Like many of our staff members, I have a long history in the health and human services fields. Prior to joining DTA, I was the Executive Director for JRI Health, a division of Justice Resource Institute (JRI) Health, an organization that pursues social justice through providing underserved youth, adults and families with opportunities to develop critical skills for living independently.
Before joining JRI in 2005, I was the Executive Director of Cambridge Cares about AIDS. During my tenure there, I instituted model programs for homeless youth and adults that provided case management, behavioral health and health services working consistently with DTA staff to stabilize income, provide food and nutrition services, and to help them build skills for their future. During this time I also served as chair of the Cambridge City Public Health Board, a body that helped shape the priorities of the public health services in the city. By serving in these multiple roles to define helping systems that were fragmented and difficult to navigate, the need to centralize community resources was clear. In association with other leaders in these fields, HousingWorks, Inc. was established to meet that need and I joined this team as President. Throughout my career I have worked in collaboration with others. No one, no agency does this work alone. I have found in DTA and in the Secretariat like-minded spirits, and I am so pleased to be here.
In my role as Commissioner, I hope to bring a unique perspective from both collaborative, client-centered work within the United States and in developing countries. I’ve had the gift of working in and traveling through different parts of the world, seeing how communities with few financial resources come together to address individual and community needs. Women collaboratives, with support, have created powerful and sustainable income-generating and service models that build from cultural strengths emanating from a sense of belonging, mutual responsibility and sharing. Throughout DTA we will be using these lessons to address the “transitional” and sustainable building from the strengths of the individuals, families and communities we serve.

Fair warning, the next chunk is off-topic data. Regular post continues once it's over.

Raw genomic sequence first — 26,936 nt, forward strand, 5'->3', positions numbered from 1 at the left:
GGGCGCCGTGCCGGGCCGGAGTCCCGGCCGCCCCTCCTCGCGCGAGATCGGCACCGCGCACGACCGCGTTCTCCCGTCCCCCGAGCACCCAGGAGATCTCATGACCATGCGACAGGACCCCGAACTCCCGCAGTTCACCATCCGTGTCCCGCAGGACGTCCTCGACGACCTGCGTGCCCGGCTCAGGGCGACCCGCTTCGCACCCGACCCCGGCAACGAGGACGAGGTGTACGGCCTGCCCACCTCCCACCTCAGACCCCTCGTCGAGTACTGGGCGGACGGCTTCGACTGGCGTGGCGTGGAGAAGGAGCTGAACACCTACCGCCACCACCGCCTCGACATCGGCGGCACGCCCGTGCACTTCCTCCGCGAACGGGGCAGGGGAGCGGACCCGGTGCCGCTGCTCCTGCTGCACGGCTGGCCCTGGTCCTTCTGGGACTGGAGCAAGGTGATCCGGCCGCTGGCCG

I also hope to build capacity at DTA that will update the agency’s technology, continue to streamline our work and allow DTA case managers greater ability to work directly with individuals, families, and communities. Organizations that provide benefits should not become banks for low-income residents, but instead should focus on serving people in the community, at home, as strategic partners, linking to services, providing resources and helping to move forward toward more self-sufficiency.
Over the past few weeks, I’ve witnessed firsthand that the Department is comprised of smart, caring, and dependable staff members who listen, provide options, and gather resources to provide meaningful interventions for people in need. I am so impressed by the way DTA staff rushed to the aid of residents in Central and Western Massachusetts impacted by the June tornadoes, Hurricane Irene, and the October snowstorm. In offices and tents, staff provided access to critical resources for thousands of individuals and families. These heroic efforts – in the wake of rising caseloads and limited resources – are the essence of DTA.
In the coming weeks and months, I will travel around the Commonwealth to meet with staff, Advisory Boards, legislative and municipal leaders, and community partners to begin the conversation of how we can all work together to build capacity and to respond to urgent needs with optimism and hope. I look forward to meeting you. Please feel free to contact my office at any time by calling 617-348-8400.
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